“SUPPLY” This word has become the foundation stone for all the future financial transactions in India. All the beams, pillars, walls, rather the complete structure of the indirect taxation in India have been built on and around this one word. Under the proposed GST regime, any transaction which is not a supply cannot be taxed and a transaction may be taxed under GST only if it is a supply.
Under the existing tax regime different indirect taxes are charged on happening of various events like Excise Duty is charged on the event of removal of goods from the place of manufacture, VAT is charged on the event of transfer of risks & rewards associated with the goods and service tax is charged upon the provision of services being rendered, however the charging event in case of GST shall be supply of goods or service or both.
When a single word or a single term becomes so important and is going to be the axis of the biggest source of revenue for the nation, it is obvious to expect from the government to define such term in a very clear & precise manner.
Under the proposed GST regime a sincere effort has been made by the legislators to cover the whole universe under the definition of supply, their motto must have been to ensure that “UNLESS AND OTHERWISE SPECIFICALLY EXCLUDED IN THIS ACT, SUPPLY INCLUDES EVERYTHING”.
The definition of supply begins with the word “includes” which itself gives a very extensive meaning to any term, but the placement of the word “includes” makes the definition a bit ambiguous as the definition starts in this manner, “Supply includes all forms of Supply.” Draftsmen could rather have used more appropriate word like “means and includes “thereby giving the meaning as “Supply means and includes all forms of Supply”.
|In P. Kasilingam v. P.S.G. College of Technology (1995) Supp 2 SCC 348, Honorable Supreme court held that
“A particular expression is often defined by the Legislature by using the word ‘means’ or the word ‘includes’. Sometimes the words ‘means and includes’ are used.
The use of the word ‘means’ indicates that “definition is a hard-and-fast definition, and no other meaning can be assigned to the expression than is put down in definition.
The word ‘includes’ when used, enlarges the meaning of the expression defined so as to comprehend not only such things as they signify according to their natural import but also those things which the clause declares that they shall include.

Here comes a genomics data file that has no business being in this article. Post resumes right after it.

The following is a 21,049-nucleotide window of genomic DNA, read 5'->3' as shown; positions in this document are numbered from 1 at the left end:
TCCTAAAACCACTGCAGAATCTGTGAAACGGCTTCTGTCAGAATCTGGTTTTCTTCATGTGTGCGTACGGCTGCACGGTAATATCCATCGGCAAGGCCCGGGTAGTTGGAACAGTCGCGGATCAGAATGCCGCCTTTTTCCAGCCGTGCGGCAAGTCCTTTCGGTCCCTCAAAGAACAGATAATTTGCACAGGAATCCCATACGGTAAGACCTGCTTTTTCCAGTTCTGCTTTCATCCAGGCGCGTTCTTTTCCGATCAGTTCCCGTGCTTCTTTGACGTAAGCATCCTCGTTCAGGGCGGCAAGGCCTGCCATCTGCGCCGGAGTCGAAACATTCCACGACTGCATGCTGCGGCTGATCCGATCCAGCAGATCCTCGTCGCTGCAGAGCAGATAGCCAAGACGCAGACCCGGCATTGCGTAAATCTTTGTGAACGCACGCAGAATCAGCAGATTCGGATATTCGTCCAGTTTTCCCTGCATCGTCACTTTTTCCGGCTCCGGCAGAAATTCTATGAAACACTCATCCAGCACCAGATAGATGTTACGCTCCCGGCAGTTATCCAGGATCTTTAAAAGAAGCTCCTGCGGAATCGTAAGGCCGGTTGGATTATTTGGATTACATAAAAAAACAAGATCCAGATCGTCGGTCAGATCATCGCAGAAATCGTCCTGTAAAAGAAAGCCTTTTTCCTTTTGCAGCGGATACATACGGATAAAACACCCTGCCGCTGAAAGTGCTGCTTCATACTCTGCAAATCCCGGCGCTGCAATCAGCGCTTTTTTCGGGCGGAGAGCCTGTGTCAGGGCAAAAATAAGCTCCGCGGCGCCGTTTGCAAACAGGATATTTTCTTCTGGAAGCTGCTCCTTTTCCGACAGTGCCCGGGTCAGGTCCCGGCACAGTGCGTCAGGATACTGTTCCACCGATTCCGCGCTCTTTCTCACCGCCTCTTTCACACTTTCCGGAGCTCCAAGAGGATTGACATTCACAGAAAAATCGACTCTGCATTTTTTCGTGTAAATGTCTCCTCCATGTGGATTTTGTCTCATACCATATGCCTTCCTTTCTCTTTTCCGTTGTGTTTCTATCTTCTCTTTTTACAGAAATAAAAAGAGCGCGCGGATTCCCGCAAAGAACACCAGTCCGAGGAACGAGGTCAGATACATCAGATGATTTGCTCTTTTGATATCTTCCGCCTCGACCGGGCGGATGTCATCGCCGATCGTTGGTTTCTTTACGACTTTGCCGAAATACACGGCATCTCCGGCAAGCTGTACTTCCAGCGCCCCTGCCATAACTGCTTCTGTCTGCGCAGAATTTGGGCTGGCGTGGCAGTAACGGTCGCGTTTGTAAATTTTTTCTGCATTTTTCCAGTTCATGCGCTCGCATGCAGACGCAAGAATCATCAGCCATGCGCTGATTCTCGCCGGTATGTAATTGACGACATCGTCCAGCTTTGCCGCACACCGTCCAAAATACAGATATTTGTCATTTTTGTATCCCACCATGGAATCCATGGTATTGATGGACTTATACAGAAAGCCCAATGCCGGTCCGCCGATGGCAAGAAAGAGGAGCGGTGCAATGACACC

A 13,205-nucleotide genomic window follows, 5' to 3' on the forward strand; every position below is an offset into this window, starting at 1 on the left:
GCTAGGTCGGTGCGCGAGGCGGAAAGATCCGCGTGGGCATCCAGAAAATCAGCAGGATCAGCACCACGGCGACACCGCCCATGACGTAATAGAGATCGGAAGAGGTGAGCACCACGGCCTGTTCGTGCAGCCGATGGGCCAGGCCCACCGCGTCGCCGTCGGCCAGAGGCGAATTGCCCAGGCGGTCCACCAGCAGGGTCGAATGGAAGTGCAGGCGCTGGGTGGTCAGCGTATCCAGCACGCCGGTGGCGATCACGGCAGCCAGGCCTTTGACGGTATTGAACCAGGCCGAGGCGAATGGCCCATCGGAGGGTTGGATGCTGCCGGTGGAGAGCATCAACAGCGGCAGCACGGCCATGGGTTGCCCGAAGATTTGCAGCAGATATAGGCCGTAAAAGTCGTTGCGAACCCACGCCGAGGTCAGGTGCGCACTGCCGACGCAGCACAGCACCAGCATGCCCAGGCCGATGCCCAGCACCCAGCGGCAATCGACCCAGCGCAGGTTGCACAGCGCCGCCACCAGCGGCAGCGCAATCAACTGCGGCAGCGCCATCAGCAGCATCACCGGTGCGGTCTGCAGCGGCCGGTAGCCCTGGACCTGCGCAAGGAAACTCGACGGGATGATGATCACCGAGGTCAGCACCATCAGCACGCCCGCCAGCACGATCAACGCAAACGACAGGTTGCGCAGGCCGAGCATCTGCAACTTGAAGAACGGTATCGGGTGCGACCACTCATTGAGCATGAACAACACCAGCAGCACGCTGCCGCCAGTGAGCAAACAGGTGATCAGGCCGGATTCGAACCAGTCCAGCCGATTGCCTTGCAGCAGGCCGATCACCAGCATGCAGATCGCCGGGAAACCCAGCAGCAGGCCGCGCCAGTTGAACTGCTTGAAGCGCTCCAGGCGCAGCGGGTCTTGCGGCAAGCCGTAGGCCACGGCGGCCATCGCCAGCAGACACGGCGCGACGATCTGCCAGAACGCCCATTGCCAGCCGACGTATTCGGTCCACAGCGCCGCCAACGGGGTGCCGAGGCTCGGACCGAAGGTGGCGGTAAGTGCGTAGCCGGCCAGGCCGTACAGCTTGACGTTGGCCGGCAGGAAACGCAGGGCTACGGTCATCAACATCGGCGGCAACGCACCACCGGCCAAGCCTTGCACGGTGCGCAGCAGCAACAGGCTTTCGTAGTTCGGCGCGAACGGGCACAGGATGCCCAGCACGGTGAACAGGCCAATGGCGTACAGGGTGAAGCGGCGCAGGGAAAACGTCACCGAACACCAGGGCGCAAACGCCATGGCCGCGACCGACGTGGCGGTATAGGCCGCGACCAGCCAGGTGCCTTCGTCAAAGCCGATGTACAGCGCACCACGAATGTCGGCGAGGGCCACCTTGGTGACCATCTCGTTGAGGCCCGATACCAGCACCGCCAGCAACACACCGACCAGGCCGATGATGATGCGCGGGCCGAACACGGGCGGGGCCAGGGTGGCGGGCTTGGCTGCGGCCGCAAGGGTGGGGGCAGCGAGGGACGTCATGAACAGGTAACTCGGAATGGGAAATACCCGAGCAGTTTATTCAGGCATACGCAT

The words “means and includes”, on the other hand, indicate “an exhaustive explanation of the meaning which, for the purposes of the Act, must invariably be attached to these words or expressions”
So the intention of the legislature is very clear that they do not want to take any chance and restrict the meaning of term “Supply” to contain a few transactions only, rather they want the definition of supply to be such an extensive so as to cover all the hypothetical situations which may have been left by them in a hurry. Government must understand that providing such vague definitions with all the possibilities of mischief on the part of tax authorities, will not pass a good signal to the people of India who are eagerly awaiting for this proposed GST regime with the sheer excitement and hope, that one day will come when EASE OF DOING BUSINESS IN INDIA will become a reality.
As discussed in our earlier articles on “Place of Supply under GST” & “All about Returns under GST”, there will be four different taxes under the proposed GST regime with about five to six different tax rates, also there will be separate provisions for levy of tax on Goods & Services, separate provisions for inter-state supplies & intra- state supplies and at least 37 returns to be filed every year.
When this was not enough, the legislators gifted the businessmen of the country with such an extensive definition of Supply under GST. I firmly believe that this could not have been the government’s perception to provide a business friendly environment in terms of ease of doing business in India.
Anyhow, we must accept what we have got and try to understand the meaning and inclusions of the term supply as defined under section 7 of CGST Act 2017.
But before we check out what all is included in the term “Supply”, let us see what all has been kept out of the purview of supply. Schedule-III of CGST Act’ 2017 provides a list of transactions which should not be considered to be supply under the proposed GST regime, these transactions are:
1. Services by an employee to the employer in the course of or in relation to his employment shall not be chargeable to tax under GST.
2. Services by any court including District Court, High Court and Supreme Court or Tribunal established under any law for the time being in force shall not be chargeable to tax under GST.
3. No GST shall be charged on:
(a) the functions performed by the Members of Parliament, Members of State Legislature, Members of Panchayats, Members of Municipalities and Members of other local authorities;
(b) the duties performed by any person who holds any post in pursuance of the provisions of the Constitution in that capacity; or
(c) the duties performed by any person as a Chairperson or a Member or a Director in a body established by the Central Government or a State Government or local authority and who is not deemed as an employee before the commencement of this clause.
4. Services of funeral, burial, crematorium or mortuary including transportation of the deceased has been kept out of purview of GST.
5. Sale of land will not be covered under GST, however where consideration of supply includes value of land in case of construction of a complex, building, civil structure or a part thereof, including a complex or building intended for sale to a buyer, wholly or partly, such transaction shall be treated as supply of service.